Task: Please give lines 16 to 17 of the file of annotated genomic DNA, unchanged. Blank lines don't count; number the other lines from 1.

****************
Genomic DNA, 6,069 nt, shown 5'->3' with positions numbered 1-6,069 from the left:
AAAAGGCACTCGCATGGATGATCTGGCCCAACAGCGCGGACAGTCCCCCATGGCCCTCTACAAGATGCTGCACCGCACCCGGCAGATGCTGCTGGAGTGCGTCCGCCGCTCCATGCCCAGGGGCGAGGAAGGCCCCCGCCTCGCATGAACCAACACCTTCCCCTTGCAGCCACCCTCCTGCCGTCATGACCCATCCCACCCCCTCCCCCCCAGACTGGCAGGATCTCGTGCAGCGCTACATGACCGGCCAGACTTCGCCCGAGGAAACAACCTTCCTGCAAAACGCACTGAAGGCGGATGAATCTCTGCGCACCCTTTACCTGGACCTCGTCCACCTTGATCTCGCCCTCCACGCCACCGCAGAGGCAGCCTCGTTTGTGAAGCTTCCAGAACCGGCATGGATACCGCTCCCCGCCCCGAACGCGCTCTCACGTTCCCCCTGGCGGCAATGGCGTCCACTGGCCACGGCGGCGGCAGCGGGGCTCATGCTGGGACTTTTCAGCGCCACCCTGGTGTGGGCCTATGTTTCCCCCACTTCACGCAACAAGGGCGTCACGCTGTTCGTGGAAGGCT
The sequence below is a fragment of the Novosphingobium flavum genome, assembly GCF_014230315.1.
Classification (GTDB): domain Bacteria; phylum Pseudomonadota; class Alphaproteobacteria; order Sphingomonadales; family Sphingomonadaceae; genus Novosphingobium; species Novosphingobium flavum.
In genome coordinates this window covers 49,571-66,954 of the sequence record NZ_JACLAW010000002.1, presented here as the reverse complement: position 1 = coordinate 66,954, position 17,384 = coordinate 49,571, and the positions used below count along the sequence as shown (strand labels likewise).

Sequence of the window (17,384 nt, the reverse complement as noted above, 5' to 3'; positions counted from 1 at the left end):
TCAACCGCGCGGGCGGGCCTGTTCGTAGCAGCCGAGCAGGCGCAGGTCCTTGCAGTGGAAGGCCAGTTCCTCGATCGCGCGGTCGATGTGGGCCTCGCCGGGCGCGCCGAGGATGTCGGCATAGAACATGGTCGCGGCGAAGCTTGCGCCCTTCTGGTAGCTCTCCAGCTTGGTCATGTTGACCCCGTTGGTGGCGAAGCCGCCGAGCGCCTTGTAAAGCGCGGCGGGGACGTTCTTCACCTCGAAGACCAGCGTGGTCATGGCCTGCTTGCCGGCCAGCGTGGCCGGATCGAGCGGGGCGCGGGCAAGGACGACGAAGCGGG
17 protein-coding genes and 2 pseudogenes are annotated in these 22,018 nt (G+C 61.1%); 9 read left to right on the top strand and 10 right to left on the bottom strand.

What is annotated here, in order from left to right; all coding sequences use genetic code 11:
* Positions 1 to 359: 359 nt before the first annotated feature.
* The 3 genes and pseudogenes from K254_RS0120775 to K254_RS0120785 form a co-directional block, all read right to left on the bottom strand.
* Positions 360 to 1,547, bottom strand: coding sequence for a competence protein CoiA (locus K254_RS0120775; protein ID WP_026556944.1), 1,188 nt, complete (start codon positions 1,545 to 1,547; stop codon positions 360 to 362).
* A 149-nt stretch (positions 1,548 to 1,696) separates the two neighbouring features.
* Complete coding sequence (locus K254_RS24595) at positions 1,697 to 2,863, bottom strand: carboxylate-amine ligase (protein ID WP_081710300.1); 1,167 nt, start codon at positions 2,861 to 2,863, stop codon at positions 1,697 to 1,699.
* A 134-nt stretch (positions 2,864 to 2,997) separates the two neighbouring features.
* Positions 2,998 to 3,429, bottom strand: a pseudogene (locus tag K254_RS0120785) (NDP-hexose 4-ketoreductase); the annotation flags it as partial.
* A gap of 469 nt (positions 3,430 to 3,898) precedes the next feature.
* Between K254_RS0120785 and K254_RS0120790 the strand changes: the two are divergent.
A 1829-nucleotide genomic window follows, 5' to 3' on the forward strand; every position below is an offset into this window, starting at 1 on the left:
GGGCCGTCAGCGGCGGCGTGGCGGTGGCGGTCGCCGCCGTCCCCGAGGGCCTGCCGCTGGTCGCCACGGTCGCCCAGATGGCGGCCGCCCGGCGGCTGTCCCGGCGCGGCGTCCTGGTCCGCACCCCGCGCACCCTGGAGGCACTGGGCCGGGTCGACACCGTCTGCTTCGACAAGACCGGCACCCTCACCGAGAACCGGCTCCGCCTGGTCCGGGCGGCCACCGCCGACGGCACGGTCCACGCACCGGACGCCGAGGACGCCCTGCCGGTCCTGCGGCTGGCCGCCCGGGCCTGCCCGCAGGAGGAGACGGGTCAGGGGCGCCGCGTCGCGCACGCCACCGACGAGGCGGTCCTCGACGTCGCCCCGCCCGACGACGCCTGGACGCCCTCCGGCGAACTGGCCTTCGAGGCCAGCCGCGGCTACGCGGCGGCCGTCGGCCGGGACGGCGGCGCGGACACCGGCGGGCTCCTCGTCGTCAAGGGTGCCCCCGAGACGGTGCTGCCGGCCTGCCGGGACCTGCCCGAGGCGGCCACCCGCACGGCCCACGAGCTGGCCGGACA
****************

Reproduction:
* Positions 2,998 to 3,429, bottom strand: a pseudogene (locus tag K254_RS0120785) (NDP-hexose 4-ketoreductase); the annotation flags it as partial.
* A gap of 469 nt (positions 3,430 to 3,898) precedes the next feature.